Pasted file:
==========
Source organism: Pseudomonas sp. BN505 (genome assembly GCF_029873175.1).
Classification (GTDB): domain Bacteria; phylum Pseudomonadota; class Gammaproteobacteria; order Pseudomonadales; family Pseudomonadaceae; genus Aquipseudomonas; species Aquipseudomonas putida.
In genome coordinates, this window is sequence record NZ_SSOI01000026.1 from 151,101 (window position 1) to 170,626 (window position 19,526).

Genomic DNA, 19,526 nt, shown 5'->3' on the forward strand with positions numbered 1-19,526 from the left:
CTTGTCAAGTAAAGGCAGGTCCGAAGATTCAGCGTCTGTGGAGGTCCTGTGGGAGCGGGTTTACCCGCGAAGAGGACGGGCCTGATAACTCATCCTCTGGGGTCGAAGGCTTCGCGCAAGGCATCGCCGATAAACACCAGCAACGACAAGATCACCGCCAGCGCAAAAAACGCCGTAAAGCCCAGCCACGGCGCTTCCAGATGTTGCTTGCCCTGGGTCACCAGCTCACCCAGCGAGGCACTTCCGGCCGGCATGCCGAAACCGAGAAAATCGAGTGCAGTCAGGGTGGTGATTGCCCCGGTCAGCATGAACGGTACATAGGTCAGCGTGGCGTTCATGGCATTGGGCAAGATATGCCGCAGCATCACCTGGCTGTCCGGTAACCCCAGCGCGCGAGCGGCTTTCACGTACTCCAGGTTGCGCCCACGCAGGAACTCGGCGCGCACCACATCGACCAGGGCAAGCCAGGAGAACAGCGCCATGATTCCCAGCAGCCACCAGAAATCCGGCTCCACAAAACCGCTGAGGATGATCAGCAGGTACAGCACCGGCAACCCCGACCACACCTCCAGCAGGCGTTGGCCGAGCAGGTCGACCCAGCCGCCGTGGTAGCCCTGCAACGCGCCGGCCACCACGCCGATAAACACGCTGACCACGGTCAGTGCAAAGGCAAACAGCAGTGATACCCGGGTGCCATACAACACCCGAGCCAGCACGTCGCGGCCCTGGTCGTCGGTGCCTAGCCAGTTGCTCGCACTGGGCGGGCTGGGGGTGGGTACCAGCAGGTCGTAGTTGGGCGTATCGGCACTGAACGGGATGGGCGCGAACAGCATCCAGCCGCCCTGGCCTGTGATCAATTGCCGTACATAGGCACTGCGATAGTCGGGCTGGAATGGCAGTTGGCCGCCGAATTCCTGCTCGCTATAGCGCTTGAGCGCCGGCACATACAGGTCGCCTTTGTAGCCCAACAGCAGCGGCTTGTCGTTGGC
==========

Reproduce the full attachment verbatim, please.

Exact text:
Source organism: Pseudomonas sp. BN505 (genome assembly GCF_029873175.1).
Classification (GTDB): domain Bacteria; phylum Pseudomonadota; class Gammaproteobacteria; order Pseudomonadales; family Pseudomonadaceae; genus Aquipseudomonas; species Aquipseudomonas putida.
In genome coordinates, this window is sequence record NZ_SSOI01000026.1 from 151,101 (window position 1) to 170,626 (window position 19,526).

Genomic DNA, 19,526 nt, shown 5'->3' on the forward strand with positions numbered 1-19,526 from the left:
CTTGTCAAGTAAAGGCAGGTCCGAAGATTCAGCGTCTGTGGAGGTCCTGTGGGAGCGGGTTTACCCGCGAAGAGGACGGGCCTGATAACTCATCCTCTGGGGTCGAAGGCTTCGCGCAAGGCATCGCCGATAAACACCAGCAACGACAAGATCACCGCCAGCGCAAAAAACGCCGTAAAGCCCAGCCACGGCGCTTCCAGATGTTGCTTGCCCTGGGTCACCAGCTCACCCAGCGAGGCACTTCCGGCCGGCATGCCGAAACCGAGAAAATCGAGTGCAGTCAGGGTGGTGATTGCCCCGGTCAGCATGAACGGTACATAGGTCAGCGTGGCGTTCATGGCATTGGGCAAGATATGCCGCAGCATCACCTGGCTGTCCGGTAACCCCAGCGCGCGAGCGGCTTTCACGTACTCCAGGTTGCGCCCACGCAGGAACTCGGCGCGCACCACATCGACCAGGGCAAGCCAGGAGAACAGCGCCATGATTCCCAGCAGCCACCAGAAATCCGGCTCCACAAAACCGCTGAGGATGATCAGCAGGTACAGCACCGGCAACCCCGACCACACCTCCAGCAGGCGTTGGCCGAGCAGGTCGACCCAGCCGCCGTGGTAGCCCTGCAACGCGCCGGCCACCACGCCGATAAACACGCTGACCACGGTCAGTGCAAAGGCAAACAGCAGTGATACCCGGGTGCCATACAACACCCGAGCCAGCACGTCGCGGCCCTGGTCGTCGGTGCCTAGCCAGTTGCTCGCACTGGGCGGGCTGGGGGTGGGTACCAGCAGGTCGTAGTTGGGCGTATCGGCACTGAACGGGATGGGCGCGAACAGCATCCAGCCGCCCTGGCCTGTGATCAATTGCCGTACATAGGCACTGCGATAGTCGGGCTGGAATGGCAGTTGGCCGCCGAATTCCTGCTCGCTATAGCGCTTGAGCGCCGGCACATACAGGTCGCCTTTGTAGCCCAACAGCAGCGGCTTGTCGTTGGC